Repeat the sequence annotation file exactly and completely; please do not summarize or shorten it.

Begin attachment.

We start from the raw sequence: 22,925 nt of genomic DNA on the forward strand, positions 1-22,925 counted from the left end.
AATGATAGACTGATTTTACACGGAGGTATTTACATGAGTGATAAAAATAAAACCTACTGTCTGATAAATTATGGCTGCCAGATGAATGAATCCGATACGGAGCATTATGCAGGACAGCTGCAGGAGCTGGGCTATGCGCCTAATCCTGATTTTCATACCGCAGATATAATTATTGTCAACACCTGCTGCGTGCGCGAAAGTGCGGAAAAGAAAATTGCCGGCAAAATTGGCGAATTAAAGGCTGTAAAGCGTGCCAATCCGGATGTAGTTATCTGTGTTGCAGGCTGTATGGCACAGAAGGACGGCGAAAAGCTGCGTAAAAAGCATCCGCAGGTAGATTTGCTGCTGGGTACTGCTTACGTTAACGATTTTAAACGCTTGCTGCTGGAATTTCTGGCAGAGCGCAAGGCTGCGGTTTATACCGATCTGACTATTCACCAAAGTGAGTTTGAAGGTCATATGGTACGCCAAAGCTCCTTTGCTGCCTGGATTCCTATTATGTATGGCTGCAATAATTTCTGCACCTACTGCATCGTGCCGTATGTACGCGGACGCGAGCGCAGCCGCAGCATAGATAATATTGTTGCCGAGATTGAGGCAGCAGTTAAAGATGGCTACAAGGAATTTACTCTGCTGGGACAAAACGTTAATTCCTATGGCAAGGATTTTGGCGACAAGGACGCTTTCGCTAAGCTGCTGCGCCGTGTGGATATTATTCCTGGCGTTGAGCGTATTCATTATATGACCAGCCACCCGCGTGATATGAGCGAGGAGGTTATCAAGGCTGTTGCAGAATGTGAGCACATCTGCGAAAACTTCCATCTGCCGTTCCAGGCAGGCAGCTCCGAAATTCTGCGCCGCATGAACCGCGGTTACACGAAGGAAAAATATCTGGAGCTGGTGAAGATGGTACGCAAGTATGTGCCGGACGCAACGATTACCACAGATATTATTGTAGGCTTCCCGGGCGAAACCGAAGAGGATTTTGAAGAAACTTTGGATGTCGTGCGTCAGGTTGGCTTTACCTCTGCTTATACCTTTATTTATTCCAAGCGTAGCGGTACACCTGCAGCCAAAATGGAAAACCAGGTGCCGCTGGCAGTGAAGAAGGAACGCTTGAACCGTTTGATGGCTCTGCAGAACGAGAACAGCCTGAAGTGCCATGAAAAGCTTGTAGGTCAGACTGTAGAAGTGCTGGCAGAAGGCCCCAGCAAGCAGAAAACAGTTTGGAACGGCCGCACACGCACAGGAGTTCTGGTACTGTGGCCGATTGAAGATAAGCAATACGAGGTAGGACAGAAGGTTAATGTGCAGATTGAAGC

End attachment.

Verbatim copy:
We start from the raw sequence: 22,925 nt of genomic DNA on the forward strand, positions 1-22,925 counted from the left end.
AATGATAGACTGATTTTACACGGAGGTATTTACATGAGTGATAAAAATAAAACCTACTGTCTGATAAATTATGGCTGCCAGATGAATGAATCCGATACGGAGCATTATGCAGGACAGCTGCAGGAGCTGGGCTATGCGCCTAATCCTGATTTTCATACCGCAGATATAATTATTGTCAACACCTGCTGCGTGCGCGAAAGTGCGGAAAAGAAAATTGCCGGCAAAATTGGCGAATTAAAGGCTGTAAAGCGTGCCAATCCGGATGTAGTTATCTGTGTTGCAGGCTGTATGGCACAGAAGGACGGCGAAAAGCTGCGTAAAAAGCATCCGCAGGTAGATTTGCTGCTGGGTACTGCTTACGTTAACGATTTTAAACGCTTGCTGCTGGAATTTCTGGCAGAGCGCAAGGCTGCGGTTTATACCGATCTGACTATTCACCAAAGTGAGTTTGAAGGTCATATGGTACGCCAAAGCTCCTTTGCTGCCTGGATTCCTATTATGTATGGCTGCAATAATTTCTGCACCTACTGCATCGTGCCGTATGTACGCGGACGCGAGCGCAGCCGCAGCATAGATAATATTGTTGCCGAGATTGAGGCAGCAGTTAAAGATGGCTACAAGGAATTTACTCTGCTGGGACAAAACGTTAATTCCTATGGCAAGGATTTTGGCGACAAGGACGCTTTCGCTAAGCTGCTGCGCCGTGTGGATATTATTCCTGGCGTTGAGCGTATTCATTATATGACCAGCCACCCGCGTGATATGAGCGAGGAGGTTATCAAGGCTGTTGCAGAATGTGAGCACATCTGCGAAAACTTCCATCTGCCGTTCCAGGCAGGCAGCTCCGAAATTCTGCGCCGCATGAACCGCGGTTACACGAAGGAAAAATATCTGGAGCTGGTGAAGATGGTACGCAAGTATGTGCCGGACGCAACGATTACCACAGATATTATTGTAGGCTTCCCGGGCGAAACCGAAGAGGATTTTGAAGAAACTTTGGATGTCGTGCGTCAGGTTGGCTTTACCTCTGCTTATACCTTTATTTATTCCAAGCGTAGCGGTACACCTGCAGCCAAAATGGAAAACCAGGTGCCGCTGGCAGTGAAGAAGGAACGCTTGAACCGTTTGATGGCTCTGCAGAACGAGAACAGCCTGAAGTGCCATGAAAAGCTTGTAGGTCAGACTGTAGAAGTGCTGGCAGAAGGCCCCAGCAAGCAGAAAACAGTTTGGAACGGCCGCACACGCACAGGAGTTCTGGTACTGTGGCCGATTGAAGATAAGCAATACGAGGTAGGACAGAAGGTTAATGTGCAGATTGAAGC